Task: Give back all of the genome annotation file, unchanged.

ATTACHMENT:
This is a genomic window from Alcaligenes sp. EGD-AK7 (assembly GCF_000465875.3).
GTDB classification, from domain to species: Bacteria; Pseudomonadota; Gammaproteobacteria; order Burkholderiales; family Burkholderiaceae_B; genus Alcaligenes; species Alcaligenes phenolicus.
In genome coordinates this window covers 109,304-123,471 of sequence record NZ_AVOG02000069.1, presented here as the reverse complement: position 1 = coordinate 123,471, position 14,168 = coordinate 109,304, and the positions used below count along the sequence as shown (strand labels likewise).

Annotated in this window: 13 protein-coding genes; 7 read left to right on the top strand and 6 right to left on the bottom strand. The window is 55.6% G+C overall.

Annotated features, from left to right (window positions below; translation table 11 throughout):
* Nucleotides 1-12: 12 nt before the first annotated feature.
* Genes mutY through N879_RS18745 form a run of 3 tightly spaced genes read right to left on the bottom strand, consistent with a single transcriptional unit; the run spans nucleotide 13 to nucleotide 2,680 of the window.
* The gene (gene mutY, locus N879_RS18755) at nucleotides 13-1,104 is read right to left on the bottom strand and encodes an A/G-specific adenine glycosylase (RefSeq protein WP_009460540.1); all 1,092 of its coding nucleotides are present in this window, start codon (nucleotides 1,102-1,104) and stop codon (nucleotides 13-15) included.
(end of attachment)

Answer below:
This is a genomic window from Alcaligenes sp. EGD-AK7 (assembly GCF_000465875.3).
GTDB classification, from domain to species: Bacteria; Pseudomonadota; Gammaproteobacteria; order Burkholderiales; family Burkholderiaceae_B; genus Alcaligenes; species Alcaligenes phenolicus.
In genome coordinates this window covers 109,304-123,471 of sequence record NZ_AVOG02000069.1, presented here as the reverse complement: position 1 = coordinate 123,471, position 14,168 = coordinate 109,304, and the positions used below count along the sequence as shown (strand labels likewise).

Annotated in this window: 13 protein-coding genes; 7 read left to right on the top strand and 6 right to left on the bottom strand. The window is 55.6% G+C overall.

Annotated features, from left to right (window positions below; translation table 11 throughout):
* Nucleotides 1-12: 12 nt before the first annotated feature.
* Genes mutY through N879_RS18745 form a run of 3 tightly spaced genes read right to left on the bottom strand, consistent with a single transcriptional unit; the run spans nucleotide 13 to nucleotide 2,680 of the window.
* The gene (gene mutY, locus N879_RS18755) at nucleotides 13-1,104 is read right to left on the bottom strand and encodes an A/G-specific adenine glycosylase (RefSeq protein WP_009460540.1); all 1,092 of its coding nucleotides are present in this window, start codon (nucleotides 1,102-1,104) and stop codon (nucleotides 13-15) included.